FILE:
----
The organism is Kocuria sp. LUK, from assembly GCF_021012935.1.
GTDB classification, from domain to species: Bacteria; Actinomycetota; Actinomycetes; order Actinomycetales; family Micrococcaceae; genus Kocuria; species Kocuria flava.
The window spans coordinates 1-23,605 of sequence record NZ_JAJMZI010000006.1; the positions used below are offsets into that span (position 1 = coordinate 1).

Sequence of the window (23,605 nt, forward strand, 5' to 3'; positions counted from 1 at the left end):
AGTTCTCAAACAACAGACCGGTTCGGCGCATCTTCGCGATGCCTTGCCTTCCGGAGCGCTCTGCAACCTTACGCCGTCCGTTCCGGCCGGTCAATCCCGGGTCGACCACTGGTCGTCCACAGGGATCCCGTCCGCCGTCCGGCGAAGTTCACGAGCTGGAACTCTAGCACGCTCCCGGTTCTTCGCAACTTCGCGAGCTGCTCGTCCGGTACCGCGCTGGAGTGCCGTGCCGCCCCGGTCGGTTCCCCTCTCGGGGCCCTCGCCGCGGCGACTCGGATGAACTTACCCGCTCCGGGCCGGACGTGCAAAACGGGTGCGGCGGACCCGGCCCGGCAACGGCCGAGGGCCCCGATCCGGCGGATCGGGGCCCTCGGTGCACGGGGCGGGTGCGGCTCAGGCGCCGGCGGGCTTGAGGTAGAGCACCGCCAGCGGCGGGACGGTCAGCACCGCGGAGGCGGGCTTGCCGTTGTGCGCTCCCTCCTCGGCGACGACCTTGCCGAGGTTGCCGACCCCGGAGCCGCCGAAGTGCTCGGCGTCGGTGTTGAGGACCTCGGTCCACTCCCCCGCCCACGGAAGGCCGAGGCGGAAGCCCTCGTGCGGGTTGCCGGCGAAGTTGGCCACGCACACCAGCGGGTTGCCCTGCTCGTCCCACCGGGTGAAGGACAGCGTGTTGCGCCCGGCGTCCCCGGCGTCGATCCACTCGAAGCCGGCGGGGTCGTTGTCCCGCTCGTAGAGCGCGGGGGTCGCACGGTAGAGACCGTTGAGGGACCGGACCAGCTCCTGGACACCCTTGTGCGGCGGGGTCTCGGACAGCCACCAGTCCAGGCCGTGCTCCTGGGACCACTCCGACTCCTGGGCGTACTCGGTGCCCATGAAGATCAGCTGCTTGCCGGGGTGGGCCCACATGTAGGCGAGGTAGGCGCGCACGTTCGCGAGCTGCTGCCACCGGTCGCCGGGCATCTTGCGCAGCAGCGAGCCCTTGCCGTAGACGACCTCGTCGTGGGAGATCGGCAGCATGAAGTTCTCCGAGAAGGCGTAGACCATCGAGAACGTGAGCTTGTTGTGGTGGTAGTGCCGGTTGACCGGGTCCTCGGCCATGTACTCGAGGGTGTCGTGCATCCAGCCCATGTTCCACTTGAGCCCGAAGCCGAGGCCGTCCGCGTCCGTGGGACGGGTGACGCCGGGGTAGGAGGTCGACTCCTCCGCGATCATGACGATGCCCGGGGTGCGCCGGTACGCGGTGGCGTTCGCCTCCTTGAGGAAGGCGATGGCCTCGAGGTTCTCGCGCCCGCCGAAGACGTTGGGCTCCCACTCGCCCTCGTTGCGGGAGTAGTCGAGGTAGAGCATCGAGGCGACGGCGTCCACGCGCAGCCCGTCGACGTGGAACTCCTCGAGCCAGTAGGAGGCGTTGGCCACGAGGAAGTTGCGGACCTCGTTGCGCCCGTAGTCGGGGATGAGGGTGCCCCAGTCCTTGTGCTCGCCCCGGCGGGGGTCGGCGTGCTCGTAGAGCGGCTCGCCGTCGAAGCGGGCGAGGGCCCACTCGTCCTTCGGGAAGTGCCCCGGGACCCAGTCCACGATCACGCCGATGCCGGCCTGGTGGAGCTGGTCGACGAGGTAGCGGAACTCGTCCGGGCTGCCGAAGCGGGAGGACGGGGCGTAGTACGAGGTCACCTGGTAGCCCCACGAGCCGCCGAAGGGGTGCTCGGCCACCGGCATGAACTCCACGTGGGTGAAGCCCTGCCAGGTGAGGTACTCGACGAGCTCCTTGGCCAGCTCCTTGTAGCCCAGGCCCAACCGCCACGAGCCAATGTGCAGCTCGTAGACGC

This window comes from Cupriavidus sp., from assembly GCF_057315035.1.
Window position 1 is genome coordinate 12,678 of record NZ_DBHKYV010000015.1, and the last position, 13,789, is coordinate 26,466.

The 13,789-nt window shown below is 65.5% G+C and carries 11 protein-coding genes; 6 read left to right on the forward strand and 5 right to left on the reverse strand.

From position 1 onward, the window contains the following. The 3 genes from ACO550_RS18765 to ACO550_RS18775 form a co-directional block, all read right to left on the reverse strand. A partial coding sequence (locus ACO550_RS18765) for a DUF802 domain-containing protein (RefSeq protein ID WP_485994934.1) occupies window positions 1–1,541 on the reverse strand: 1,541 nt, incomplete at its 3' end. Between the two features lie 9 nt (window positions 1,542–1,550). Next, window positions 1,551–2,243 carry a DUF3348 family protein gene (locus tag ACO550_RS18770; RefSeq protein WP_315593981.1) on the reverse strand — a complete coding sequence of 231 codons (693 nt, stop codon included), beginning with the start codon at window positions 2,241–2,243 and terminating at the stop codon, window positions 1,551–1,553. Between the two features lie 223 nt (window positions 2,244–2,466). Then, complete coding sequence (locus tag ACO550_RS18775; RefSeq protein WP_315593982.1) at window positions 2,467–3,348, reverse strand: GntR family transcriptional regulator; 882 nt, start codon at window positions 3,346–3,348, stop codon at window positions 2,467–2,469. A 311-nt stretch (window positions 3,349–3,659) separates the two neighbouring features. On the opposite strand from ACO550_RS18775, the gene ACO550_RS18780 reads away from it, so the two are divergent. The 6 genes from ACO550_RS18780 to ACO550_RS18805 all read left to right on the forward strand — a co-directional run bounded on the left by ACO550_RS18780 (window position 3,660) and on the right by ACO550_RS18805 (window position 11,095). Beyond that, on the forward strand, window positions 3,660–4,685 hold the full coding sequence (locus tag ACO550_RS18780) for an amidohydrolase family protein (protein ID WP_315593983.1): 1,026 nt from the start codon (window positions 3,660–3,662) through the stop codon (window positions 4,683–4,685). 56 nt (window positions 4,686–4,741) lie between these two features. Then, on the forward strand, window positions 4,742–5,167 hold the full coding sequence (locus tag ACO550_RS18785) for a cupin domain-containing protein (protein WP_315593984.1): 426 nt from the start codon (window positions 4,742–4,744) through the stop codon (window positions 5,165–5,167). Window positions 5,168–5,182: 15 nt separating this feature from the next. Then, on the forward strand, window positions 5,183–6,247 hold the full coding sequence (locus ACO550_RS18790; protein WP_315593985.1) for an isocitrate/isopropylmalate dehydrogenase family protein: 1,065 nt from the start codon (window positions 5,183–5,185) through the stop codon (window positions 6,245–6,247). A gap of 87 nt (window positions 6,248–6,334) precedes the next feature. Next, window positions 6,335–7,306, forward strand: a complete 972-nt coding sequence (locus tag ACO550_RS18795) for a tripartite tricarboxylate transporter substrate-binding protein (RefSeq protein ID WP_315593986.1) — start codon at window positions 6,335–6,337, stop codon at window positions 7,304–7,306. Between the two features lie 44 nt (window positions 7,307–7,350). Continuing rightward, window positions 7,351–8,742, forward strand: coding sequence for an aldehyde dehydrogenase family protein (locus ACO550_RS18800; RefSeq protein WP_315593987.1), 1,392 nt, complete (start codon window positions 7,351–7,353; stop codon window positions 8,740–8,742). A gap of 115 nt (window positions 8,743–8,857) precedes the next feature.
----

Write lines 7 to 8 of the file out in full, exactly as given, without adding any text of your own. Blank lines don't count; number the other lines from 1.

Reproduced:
Window position 1 is genome coordinate 12,678 of record NZ_DBHKYV010000015.1, and the last position, 13,789, is coordinate 26,466.

The 13,789-nt window shown below is 65.5% G+C and carries 11 protein-coding genes; 6 read left to right on the forward strand and 5 right to left on the reverse strand.